Now, if you are saying 'religion' to mean 'societal construct' or something like that, well, that is a different ballgame. Though I don't think you mean that, so the above applies.
Bottom line, the major religions of the world demand someone to suspend rationality to believe. Otherwise the followers would not be followers.
And as for educated. Perhaps there isn't a conclusive study on the subject, but it is safe to say that the more educated you are, the less likely you are to be religious, particularly fundamental. http://en.wikipedia.org/wiki/Religiosity_and_intelligence
Yes, religion is by definition irrational. Humans generally aren't very rational beings. Love is irrational, it makes us do irrational things, but I'm sure we can agree, on the balance, love is a good thing. Thus dismissing religion on irrationality grounds is not very meaningful.
I also didn't say we should dismiss religion because it is irrational, I said people who were religious were irrational. I believe that still stands.
If anyone asked, I would say we should dismiss religion because it is harmful. Harmful to our stability, harmful to our advancement, harmful to the people that follow it and harmful to the people stuck in it against their will (either country, family or society). Today the negatives of religion far outweigh any good it can do. There was a time and place for religion, but we have outgrown it.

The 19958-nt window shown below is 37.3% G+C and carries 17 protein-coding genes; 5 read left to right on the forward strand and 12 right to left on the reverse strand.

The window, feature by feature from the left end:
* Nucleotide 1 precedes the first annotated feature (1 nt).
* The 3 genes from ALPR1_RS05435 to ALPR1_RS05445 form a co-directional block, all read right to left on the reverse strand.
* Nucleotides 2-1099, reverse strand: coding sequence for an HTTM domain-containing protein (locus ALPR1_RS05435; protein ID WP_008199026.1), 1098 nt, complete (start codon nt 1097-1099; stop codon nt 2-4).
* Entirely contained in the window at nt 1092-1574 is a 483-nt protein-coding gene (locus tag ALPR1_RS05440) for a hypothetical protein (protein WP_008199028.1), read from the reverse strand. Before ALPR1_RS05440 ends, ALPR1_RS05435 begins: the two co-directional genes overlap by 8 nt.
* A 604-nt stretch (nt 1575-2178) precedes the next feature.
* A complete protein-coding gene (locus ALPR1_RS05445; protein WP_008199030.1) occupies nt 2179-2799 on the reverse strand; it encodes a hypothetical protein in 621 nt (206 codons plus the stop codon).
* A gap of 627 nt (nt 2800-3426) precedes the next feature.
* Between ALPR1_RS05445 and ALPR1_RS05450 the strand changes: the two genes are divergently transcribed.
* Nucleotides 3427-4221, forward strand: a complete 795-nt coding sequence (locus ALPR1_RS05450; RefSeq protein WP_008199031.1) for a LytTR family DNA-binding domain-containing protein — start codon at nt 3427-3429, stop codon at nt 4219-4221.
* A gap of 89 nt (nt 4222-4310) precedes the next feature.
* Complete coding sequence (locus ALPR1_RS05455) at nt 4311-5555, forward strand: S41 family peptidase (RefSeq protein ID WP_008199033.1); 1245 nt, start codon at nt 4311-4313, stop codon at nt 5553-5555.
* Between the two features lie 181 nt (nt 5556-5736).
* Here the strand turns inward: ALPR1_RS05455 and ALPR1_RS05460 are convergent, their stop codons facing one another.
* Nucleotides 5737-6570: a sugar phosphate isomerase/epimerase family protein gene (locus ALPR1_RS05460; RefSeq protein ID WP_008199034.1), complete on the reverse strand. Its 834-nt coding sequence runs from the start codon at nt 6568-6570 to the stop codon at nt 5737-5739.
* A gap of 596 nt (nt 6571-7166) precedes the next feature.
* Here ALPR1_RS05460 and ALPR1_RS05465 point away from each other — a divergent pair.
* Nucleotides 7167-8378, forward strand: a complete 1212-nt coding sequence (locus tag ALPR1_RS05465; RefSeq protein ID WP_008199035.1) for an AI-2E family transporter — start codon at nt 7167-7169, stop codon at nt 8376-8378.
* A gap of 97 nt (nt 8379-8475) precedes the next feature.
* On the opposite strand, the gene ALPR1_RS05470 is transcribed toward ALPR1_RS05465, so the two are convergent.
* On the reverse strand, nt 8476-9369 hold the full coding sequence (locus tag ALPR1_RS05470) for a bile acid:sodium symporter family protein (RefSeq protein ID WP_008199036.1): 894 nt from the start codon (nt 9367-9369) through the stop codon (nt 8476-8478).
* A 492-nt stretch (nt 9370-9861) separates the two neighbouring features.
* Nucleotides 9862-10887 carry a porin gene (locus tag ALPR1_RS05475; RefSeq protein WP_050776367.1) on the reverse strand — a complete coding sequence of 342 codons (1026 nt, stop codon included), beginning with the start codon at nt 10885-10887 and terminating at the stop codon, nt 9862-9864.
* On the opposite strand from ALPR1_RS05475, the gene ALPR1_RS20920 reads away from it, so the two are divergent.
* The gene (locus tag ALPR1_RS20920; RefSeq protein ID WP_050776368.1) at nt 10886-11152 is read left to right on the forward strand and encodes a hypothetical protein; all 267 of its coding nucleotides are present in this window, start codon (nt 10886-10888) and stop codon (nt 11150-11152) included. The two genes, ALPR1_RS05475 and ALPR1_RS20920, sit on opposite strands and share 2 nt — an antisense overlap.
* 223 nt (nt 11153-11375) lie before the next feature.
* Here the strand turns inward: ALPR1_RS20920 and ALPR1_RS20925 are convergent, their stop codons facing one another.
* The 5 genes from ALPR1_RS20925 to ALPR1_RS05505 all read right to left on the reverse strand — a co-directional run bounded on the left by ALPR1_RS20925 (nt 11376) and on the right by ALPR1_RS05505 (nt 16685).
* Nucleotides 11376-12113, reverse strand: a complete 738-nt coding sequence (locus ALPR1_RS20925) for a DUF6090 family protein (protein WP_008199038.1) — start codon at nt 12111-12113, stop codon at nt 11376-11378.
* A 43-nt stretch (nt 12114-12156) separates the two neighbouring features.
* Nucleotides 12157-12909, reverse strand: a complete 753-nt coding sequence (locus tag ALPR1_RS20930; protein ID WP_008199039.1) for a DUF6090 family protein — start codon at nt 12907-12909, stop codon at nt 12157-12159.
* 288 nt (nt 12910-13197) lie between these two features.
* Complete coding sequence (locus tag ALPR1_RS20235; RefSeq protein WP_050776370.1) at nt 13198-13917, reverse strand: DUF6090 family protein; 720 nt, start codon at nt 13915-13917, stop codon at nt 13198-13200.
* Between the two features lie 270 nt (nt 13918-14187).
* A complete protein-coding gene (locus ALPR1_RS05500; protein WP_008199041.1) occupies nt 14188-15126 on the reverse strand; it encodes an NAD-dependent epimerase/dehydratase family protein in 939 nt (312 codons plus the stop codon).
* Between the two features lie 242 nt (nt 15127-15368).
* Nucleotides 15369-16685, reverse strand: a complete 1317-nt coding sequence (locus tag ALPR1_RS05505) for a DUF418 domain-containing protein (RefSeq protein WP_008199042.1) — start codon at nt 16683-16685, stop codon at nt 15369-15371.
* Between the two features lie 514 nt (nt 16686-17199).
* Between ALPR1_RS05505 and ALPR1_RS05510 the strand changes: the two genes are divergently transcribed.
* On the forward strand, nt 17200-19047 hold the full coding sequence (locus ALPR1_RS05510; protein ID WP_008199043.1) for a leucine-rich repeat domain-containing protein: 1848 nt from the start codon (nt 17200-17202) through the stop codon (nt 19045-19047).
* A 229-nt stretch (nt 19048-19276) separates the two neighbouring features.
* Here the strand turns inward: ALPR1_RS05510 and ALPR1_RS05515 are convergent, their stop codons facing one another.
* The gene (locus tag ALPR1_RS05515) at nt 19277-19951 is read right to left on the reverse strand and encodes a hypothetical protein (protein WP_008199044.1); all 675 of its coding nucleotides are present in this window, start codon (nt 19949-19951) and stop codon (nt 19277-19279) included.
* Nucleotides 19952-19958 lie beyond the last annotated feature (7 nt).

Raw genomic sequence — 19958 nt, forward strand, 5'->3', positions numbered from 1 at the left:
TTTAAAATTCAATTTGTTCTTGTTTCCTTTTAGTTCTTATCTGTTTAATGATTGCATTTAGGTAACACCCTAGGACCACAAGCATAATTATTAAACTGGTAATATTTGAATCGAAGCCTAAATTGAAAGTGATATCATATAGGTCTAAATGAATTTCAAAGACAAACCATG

The Middle East isn't solely a religious conflict, it's very much an ethnic one as well. Oppressive countries are oppressive, they're not liberal countries that just happened to read in a book that they should kill and maim those that worship in the wrong way. Closely knit groups (families, societies) are going to sanction deviators regardless of religion.
> And as for educated. Perhaps there isn't a conclusive study on the subject, but it is safe to say that the more educated you are, the less likely you are to be religious, particularly fundamental. http://en.wikipedia.org/wiki/Religiosity_and_intelligence
Correlation or causation? I don't really have time to read through all the studies, but St Thomas Aquinas is a good counter example of that premise, very analytical, very religious...